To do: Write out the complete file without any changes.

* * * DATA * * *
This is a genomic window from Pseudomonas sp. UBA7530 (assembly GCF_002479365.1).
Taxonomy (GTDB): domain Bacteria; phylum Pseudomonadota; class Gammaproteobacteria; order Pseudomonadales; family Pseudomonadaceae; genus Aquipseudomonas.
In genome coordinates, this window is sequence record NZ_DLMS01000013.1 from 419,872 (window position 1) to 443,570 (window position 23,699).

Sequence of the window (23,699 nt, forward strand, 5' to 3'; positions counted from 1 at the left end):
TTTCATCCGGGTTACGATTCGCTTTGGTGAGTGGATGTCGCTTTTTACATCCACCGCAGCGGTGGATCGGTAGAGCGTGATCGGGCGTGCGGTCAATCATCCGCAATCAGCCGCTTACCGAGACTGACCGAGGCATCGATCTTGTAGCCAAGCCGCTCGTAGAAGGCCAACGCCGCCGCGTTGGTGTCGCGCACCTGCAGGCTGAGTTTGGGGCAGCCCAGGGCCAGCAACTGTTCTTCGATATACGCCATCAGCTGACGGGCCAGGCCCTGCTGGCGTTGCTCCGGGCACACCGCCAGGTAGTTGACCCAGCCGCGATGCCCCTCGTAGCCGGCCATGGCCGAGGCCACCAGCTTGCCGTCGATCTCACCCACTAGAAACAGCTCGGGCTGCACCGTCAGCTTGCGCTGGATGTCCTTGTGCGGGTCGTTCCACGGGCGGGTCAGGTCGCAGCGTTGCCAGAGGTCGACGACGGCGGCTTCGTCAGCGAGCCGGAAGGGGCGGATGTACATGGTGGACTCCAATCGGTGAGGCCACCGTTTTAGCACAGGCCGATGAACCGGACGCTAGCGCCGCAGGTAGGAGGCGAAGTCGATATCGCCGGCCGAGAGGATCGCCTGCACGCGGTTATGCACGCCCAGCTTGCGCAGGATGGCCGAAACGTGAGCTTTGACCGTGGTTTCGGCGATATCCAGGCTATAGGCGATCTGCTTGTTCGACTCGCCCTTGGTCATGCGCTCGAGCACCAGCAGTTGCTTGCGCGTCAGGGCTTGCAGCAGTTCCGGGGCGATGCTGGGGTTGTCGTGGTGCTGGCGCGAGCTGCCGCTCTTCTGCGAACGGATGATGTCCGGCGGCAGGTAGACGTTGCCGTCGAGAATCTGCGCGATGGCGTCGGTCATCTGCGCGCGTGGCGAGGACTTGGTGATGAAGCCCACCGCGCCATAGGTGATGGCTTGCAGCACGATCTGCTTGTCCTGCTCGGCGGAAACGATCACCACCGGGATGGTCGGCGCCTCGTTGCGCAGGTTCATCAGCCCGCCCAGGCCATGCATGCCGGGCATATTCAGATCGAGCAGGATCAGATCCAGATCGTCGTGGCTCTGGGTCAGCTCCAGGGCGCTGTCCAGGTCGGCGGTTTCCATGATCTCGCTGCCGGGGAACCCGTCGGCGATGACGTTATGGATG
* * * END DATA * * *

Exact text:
This is a genomic window from Pseudomonas sp. UBA7530 (assembly GCF_002479365.1).
Taxonomy (GTDB): domain Bacteria; phylum Pseudomonadota; class Gammaproteobacteria; order Pseudomonadales; family Pseudomonadaceae; genus Aquipseudomonas.
In genome coordinates, this window is sequence record NZ_DLMS01000013.1 from 419,872 (window position 1) to 443,570 (window position 23,699).

Sequence of the window (23,699 nt, forward strand, 5' to 3'; positions counted from 1 at the left end):
TTTCATCCGGGTTACGATTCGCTTTGGTGAGTGGATGTCGCTTTTTACATCCACCGCAGCGGTGGATCGGTAGAGCGTGATCGGGCGTGCGGTCAATCATCCGCAATCAGCCGCTTACCGAGACTGACCGAGGCATCGATCTTGTAGCCAAGCCGCTCGTAGAAGGCCAACGCCGCCGCGTTGGTGTCGCGCACCTGCAGGCTGAGTTTGGGGCAGCCCAGGGCCAGCAACTGTTCTTCGATATACGCCATCAGCTGACGGGCCAGGCCCTGCTGGCGTTGCTCCGGGCACACCGCCAGGTAGTTGACCCAGCCGCGATGCCCCTCGTAGCCGGCCATGGCCGAGGCCACCAGCTTGCCGTCGATCTCACCCACTAGAAACAGCTCGGGCTGCACCGTCAGCTTGCGCTGGATGTCCTTGTGCGGGTCGTTCCACGGGCGGGTCAGGTCGCAGCGTTGCCAGAGGTCGACGACGGCGGCTTCGTCAGCGAGCCGGAAGGGGCGGATGTACATGGTGGACTCCAATCGGTGAGGCCACCGTTTTAGCACAGGCCGATGAACCGGACGCTAGCGCCGCAGGTAGGAGGCGAAGTCGATATCGCCGGCCGAGAGGATCGCCTGCACGCGGTTATGCACGCCCAGCTTGCGCAGGATGGCCGAAACGTGAGCTTTGACCGTGGTTTCGGCGATATCCAGGCTATAGGCGATCTGCTTGTTCGACTCGCCCTTGGTCATGCGCTCGAGCACCAGCAGTTGCTTGCGCGTCAGGGCTTGCAGCAGTTCCGGGGCGATGCTGGGGTTGTCGTGGTGCTGGCGCGAGCTGCCGCTCTTCTGCGAACGGATGATGTCCGGCGGCAGGTAGACGTTGCCGTCGAGAATCTGCGCGATGGCGTCGGTCATCTGCGCGCGTGGCGAGGACTTGGTGATGAAGCCCACCGCGCCATAGGTGATGGCTTGCAGCACGATCTGCTTGTCCTGCTCGGCGGAAACGATCACCACCGGGATGGTCGGCGCCTCGTTGCGCAGGTTCATCAGCCCGCCCAGGCCATGCATGCCGGGCATATTCAGATCGAGCAGGATCAGATCCAGATCGTCGTGGCTCTGGGTCAGCTCCAGGGCGCTGTCCAGGTCGGCGGTTTCCATGATCTCGCTGCCGGGGAACCCGTCGGCGATGACGTTATGGATG